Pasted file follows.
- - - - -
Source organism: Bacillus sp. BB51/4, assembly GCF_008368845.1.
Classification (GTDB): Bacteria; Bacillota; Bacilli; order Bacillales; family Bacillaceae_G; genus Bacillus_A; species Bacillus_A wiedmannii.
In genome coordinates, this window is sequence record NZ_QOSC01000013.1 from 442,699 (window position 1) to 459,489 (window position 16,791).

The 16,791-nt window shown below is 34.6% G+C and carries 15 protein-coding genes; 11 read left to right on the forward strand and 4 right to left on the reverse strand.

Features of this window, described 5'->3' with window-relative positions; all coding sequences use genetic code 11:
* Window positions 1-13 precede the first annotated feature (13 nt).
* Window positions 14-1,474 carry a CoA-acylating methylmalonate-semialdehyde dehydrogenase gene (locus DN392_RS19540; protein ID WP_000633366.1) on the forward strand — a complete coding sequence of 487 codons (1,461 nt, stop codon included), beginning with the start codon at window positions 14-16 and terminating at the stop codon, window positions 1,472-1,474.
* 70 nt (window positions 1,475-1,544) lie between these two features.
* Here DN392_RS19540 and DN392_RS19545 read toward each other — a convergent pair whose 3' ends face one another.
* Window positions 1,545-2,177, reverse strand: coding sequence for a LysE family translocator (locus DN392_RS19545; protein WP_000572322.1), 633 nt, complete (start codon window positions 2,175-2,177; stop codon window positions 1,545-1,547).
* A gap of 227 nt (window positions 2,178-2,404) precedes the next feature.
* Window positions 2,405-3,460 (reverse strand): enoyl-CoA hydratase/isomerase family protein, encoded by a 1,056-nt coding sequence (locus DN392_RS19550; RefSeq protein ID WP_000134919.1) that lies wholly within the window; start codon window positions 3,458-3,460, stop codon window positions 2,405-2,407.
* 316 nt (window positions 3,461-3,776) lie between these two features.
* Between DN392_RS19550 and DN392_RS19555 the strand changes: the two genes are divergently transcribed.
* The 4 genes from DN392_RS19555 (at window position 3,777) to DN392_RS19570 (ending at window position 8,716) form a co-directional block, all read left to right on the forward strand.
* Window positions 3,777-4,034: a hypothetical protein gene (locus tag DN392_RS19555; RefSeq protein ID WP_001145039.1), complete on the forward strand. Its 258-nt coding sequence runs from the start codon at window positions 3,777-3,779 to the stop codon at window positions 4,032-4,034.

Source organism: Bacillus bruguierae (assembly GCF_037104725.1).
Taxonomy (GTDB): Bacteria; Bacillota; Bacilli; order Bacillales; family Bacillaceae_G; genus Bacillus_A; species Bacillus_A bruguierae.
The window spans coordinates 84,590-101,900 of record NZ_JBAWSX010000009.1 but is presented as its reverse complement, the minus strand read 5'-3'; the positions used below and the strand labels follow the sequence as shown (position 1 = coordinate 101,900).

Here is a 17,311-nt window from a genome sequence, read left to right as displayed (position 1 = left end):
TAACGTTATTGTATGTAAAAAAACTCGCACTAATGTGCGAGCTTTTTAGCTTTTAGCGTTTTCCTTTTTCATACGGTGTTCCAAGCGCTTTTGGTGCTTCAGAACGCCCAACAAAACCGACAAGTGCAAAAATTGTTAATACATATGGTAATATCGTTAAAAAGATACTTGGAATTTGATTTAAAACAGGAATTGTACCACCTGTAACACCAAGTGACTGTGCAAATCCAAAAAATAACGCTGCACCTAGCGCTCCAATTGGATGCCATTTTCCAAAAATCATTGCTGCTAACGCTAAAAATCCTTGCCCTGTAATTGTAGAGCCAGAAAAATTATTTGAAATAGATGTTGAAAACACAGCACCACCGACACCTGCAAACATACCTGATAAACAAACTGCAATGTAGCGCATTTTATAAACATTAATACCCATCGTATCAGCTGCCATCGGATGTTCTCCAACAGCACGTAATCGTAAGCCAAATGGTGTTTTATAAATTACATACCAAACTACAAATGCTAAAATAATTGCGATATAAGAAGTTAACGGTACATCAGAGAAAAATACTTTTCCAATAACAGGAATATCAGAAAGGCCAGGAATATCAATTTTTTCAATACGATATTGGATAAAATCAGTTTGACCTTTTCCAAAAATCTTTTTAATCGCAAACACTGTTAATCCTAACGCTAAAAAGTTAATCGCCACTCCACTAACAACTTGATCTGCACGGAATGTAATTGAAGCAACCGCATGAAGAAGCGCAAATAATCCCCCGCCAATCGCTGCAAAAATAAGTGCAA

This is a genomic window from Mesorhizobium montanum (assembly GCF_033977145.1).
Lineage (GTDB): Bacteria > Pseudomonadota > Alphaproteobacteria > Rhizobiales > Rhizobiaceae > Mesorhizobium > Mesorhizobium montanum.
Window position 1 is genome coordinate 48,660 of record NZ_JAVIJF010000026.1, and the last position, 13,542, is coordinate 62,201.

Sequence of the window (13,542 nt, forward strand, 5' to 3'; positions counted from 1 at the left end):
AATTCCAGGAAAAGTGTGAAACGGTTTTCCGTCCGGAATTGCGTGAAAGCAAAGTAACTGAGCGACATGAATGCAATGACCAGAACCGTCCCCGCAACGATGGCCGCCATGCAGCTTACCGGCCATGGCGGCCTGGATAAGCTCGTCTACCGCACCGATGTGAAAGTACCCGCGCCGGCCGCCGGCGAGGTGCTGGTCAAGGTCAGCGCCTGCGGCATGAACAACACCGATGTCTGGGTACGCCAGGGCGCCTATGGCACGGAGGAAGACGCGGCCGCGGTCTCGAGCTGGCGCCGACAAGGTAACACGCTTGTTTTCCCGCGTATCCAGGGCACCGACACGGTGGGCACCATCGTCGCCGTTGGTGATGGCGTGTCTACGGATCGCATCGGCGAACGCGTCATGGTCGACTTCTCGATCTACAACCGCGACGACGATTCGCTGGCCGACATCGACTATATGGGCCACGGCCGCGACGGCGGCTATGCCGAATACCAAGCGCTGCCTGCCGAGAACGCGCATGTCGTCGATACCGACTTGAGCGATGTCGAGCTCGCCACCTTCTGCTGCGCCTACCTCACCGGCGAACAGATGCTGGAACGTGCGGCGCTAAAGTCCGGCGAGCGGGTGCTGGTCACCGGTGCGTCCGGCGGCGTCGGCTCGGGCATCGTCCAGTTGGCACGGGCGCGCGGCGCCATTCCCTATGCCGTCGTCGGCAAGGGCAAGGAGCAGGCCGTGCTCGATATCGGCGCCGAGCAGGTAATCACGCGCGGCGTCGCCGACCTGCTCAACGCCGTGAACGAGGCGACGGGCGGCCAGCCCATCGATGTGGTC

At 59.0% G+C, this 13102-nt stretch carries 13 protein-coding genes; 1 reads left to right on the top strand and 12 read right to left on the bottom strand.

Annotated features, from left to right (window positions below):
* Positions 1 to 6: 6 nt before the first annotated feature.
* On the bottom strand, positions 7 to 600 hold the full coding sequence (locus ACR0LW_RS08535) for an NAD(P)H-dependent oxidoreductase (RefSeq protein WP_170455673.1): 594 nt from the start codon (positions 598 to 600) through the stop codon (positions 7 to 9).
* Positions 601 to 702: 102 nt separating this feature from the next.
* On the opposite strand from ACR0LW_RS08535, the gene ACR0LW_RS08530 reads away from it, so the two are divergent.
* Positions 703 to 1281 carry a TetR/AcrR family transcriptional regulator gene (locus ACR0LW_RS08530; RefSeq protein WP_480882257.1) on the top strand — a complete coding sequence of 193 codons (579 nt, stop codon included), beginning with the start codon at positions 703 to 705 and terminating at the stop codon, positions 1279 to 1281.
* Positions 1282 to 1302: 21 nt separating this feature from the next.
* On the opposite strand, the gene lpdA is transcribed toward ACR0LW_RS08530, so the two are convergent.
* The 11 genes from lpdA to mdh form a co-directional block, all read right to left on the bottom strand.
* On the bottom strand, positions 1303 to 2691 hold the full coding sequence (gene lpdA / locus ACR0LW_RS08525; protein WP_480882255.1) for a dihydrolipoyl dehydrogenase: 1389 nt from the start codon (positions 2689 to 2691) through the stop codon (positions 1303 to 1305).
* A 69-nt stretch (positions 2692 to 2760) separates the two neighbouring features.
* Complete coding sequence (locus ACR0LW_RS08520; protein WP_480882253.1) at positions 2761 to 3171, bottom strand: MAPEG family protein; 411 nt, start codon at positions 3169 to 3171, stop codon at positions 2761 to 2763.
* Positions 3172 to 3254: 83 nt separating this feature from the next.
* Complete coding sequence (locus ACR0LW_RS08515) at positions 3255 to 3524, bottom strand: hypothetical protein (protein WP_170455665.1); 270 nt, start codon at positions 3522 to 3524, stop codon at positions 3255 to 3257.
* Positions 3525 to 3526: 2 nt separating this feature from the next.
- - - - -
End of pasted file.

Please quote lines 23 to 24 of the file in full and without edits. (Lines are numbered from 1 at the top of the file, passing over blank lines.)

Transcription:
Lineage (GTDB): Bacteria > Pseudomonadota > Alphaproteobacteria > Rhizobiales > Rhizobiaceae > Mesorhizobium > Mesorhizobium montanum.
Window position 1 is genome coordinate 48,660 of record NZ_JAVIJF010000026.1, and the last position, 13,542, is coordinate 62,201.